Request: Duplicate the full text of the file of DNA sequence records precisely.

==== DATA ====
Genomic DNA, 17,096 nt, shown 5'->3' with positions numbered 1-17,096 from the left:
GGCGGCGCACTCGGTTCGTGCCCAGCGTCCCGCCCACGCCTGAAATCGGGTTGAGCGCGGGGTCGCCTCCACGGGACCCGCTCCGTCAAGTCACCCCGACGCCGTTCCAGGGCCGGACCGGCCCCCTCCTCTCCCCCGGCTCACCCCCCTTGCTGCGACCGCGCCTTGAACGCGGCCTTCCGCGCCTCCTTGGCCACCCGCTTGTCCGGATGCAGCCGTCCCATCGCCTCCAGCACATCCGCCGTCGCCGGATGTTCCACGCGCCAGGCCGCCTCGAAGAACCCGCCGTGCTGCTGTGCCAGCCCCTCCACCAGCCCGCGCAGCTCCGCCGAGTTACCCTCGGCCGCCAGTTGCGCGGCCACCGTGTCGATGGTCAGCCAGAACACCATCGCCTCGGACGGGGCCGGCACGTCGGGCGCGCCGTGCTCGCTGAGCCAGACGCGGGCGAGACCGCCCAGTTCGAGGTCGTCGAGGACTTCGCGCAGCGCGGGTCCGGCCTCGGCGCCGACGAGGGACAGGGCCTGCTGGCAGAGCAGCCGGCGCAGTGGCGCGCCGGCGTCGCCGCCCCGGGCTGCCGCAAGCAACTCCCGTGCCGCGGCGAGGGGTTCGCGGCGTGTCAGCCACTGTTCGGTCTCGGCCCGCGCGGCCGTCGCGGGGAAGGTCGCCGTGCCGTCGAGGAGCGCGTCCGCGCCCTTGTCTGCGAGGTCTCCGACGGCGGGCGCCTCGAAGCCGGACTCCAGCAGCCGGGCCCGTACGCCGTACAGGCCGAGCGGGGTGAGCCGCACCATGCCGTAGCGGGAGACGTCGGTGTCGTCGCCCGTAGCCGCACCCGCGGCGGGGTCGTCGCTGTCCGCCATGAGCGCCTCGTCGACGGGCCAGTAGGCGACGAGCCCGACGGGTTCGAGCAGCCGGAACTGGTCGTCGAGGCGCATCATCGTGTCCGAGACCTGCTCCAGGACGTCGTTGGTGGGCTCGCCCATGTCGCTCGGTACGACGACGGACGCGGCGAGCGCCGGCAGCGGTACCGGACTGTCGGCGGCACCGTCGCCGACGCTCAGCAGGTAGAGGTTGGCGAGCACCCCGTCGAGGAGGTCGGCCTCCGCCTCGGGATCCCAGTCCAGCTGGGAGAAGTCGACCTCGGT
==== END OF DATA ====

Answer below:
Genomic DNA, 17,096 nt, shown 5'->3' with positions numbered 1-17,096 from the left:
GGCGGCGCACTCGGTTCGTGCCCAGCGTCCCGCCCACGCCTGAAATCGGGTTGAGCGCGGGGTCGCCTCCACGGGACCCGCTCCGTCAAGTCACCCCGACGCCGTTCCAGGGCCGGACCGGCCCCCTCCTCTCCCCCGGCTCACCCCCCTTGCTGCGACCGCGCCTTGAACGCGGCCTTCCGCGCCTCCTTGGCCACCCGCTTGTCCGGATGCAGCCGTCCCATCGCCTCCAGCACATCCGCCGTCGCCGGATGTTCCACGCGCCAGGCCGCCTCGAAGAACCCGCCGTGCTGCTGTGCCAGCCCCTCCACCAGCCCGCGCAGCTCCGCCGAGTTACCCTCGGCCGCCAGTTGCGCGGCCACCGTGTCGATGGTCAGCCAGAACACCATCGCCTCGGACGGGGCCGGCACGTCGGGCGCGCCGTGCTCGCTGAGCCAGACGCGGGCGAGACCGCCCAGTTCGAGGTCGTCGAGGACTTCGCGCAGCGCGGGTCCGGCCTCGGCGCCGACGAGGGACAGGGCCTGCTGGCAGAGCAGCCGGCGCAGTGGCGCGCCGGCGTCGCCGCCCCGGGCTGCCGCAAGCAACTCCCGTGCCGCGGCGAGGGGTTCGCGGCGTGTCAGCCACTGTTCGGTCTCGGCCCGCGCGGCCGTCGCGGGGAAGGTCGCCGTGCCGTCGAGGAGCGCGTCCGCGCCCTTGTCTGCGAGGTCTCCGACGGCGGGCGCCTCGAAGCCGGACTCCAGCAGCCGGGCCCGTACGCCGTACAGGCCGAGCGGGGTGAGCCGCACCATGCCGTAGCGGGAGACGTCGGTGTCGTCGCCCGTAGCCGCACCCGCGGCGGGGTCGTCGCTGTCCGCCATGAGCGCCTCGTCGACGGGCCAGTAGGCGACGAGCCCGACGGGTTCGAGCAGCCGGAACTGGTCGTCGAGGCGCATCATCGTGTCCGAGACCTGCTCCAGGACGTCGTTGGTGGGCTCGCCCATGTCGCTCGGTACGACGACGGACGCGGCGAGCGCCGGCAGCGGTACCGGACTGTCGGCGGCACCGTCGCCGACGCTCAGCAGGTAGAGGTTGGCGAGCACCCCGTCGAGGAGGTCGGCCTCCGCCTCGGGATCCCAGTCCAGCTGGGAGAAGTCGACCTCGGT